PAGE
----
Revisiting EC2 Instance IDs

Revisiting EC2 Instance IDs

Back in September, I published the Anatomy of an EC2 Resource ID where I pointed out some curious patterns in EC2′s ID scheme and proposed a method of “decoding” these patterns to reveal an underlying serial number. In that post I was careful to write that “while the patterns are indisputable, there remain unknowns and quirks that remind us that such “black box” observation has its limits”.

This week, the black box became a little bit whiter.

Sören Bleikertz, a computer science student writing his Masters thesis on EC2 security, poked into the Xen hypervisor used by EC2 and made some observations regarding EC2′s underlying architecture. Among his findings on the storage and networking configurations, Sören pointed out that each instance was given a unique name (the “Xen domain”) such as dom_32504936 and that this seemed to behave like a serial number, growing from day to day. Sound familiar yet?

Well, it turns out that this Xen domain is none other than the underlying instance ID uncovered in my previous research! This revelation gives us an important conclusion: the decoding method was accurate. The serial number exists and based on everyone’s input we even got the formula right.

With Sören’s technique at hand we can now uncover the constants needed for all EC2 regions. Except for us-east-1 which thanks to RightScale enjoyed a 3-year history, we did not have enough data to extract the constants for other regions. Surprisingly, it turns out that the constants are in fact identical for all regions. What threw us off the scent is that as opposed to us-east-1 which very likely started the serial number from zero, the other regions do not. For example, the serial numbers for the 3-month-old us-west-1 region are already in the range of 752 million. Those for eu-west-1 are in the 500 million range. We can safely assume that hundreds of millions of instances have not in fact been spun up. What makes more sense is that each region was assigned a different starting point in order to ensure globally unique instance IDs.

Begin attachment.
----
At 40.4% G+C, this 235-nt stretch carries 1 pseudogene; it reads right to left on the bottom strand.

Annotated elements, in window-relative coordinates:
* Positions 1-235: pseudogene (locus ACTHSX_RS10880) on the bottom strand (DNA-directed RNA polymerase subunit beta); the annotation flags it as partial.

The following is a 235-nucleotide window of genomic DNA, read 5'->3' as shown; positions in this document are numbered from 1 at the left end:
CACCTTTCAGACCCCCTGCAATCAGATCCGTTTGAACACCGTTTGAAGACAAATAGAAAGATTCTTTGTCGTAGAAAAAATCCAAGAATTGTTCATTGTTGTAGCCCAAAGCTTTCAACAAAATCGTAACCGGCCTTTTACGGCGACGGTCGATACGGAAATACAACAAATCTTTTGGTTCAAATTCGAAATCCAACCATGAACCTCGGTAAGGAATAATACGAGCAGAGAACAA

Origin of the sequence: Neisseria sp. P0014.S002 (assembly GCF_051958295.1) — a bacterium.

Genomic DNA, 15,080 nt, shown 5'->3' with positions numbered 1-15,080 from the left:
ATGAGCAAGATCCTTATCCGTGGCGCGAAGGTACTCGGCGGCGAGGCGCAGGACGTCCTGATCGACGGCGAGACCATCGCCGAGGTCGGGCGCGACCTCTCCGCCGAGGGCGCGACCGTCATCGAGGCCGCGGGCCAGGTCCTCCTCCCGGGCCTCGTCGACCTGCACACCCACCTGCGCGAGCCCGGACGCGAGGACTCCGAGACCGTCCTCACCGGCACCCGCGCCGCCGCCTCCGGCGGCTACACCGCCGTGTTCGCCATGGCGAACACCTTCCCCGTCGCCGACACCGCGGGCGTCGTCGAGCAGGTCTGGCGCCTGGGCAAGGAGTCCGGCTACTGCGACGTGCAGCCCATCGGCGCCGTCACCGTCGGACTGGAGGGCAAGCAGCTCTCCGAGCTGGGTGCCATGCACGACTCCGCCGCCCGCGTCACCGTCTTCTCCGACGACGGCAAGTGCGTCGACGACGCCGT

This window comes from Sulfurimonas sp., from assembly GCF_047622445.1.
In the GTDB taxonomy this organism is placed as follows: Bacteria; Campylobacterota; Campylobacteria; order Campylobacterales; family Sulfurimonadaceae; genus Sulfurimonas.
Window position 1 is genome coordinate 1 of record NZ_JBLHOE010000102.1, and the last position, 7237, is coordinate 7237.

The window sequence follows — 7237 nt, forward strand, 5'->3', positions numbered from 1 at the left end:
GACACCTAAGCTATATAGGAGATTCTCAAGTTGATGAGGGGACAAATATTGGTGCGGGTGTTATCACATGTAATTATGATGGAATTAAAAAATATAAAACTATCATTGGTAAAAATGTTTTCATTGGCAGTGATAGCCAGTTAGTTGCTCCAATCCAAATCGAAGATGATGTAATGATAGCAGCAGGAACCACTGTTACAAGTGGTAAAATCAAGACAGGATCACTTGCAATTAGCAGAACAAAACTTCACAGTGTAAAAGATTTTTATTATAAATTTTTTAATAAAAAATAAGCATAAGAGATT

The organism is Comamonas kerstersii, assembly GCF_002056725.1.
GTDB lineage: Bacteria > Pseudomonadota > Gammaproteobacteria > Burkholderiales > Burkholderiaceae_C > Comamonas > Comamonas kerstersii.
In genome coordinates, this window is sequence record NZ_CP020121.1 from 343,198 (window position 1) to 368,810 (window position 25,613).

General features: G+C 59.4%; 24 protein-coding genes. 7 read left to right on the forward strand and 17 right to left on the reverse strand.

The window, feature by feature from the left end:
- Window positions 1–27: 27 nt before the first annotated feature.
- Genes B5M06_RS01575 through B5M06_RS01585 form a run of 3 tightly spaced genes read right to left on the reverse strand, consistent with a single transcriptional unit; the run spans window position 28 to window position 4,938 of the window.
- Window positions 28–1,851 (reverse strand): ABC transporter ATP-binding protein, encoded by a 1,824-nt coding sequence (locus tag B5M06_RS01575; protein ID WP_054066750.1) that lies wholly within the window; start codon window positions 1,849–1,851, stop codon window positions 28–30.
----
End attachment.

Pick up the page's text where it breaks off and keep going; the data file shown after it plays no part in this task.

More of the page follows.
An additional finding of Sören’s is that the image file for the root disk points to a filename on the VM host such as /mnt/instance_image_store_3/262768. It turns out that the number at the end of this file is, again, simply the AMI ID – decoded. For example, we can re-encode 262768 to yield ami-19a34270, which is Alestic’s Ubuntu Karmic Base image. Similar to instance IDs, the underlying image ID also seems to have different ranges in each AWS region.

As a bonus of Sören’s discoveries and the connection to the IDs, it’s now possible to infer your instance ID (and image ID) locally, without even consulting the EC2 user-data. Why someone would prefer this to the user-data is a good question, but it’s a fun exercise nonetheless. Here’s a Ruby script that does just that:

#!/usr/bin/ruby
$stderr.puts("Detecting VM domain ID (may take a few moments)")
dom_id = nil
(1..65535).each do |i|
        if system("xenstore-ls /local/domain/#{i} > /dev/null 2>&1")
                dom_id = i
                break
        end
end

$stderr.puts("VM domain ID is #{dom_id}")

dom_name = `xenstore-read /local/domain/#{dom_id}/name`
$stderr.puts("VM domain name is #{dom_name}")

numeric_id = dom_name.split("_").last.to_i
c1 = numeric_id >> 24
c2 = (numeric_id >> 16) & 0xFF
c3 = numeric_id & 0xFFFF
c3_1 = (numeric_id >> 8) & 0xFF
c3_2 = numeric_id & 0xFF

d1 = c1 ^ c3_2 ^ 0x69
d2 = c2 ^ c3_1 ^ 0x40 ^ 0xe5
d3 = c3 ^ 0x4000

instance_id = sprintf("i-%02x%02x%04x", d1, d2, d3)
puts(instance_id)

This requires xen-utils to be installed on the machine (on Ubuntu, run apt-get install xen-utils-3.3). Here’s an example run:

# ./get_instance_id.rb
Detecting VM domain ID (may take a few moments)
VM domain ID is 1423
VM domain name is dom_32900610
i-6a554602

Thanks once more to Sören for the great detective work.

Thomas Clayton

Thomas Clayton

Thomas Clayton is a cloud computing blogger. This blog shares his cloud market research and commentary.

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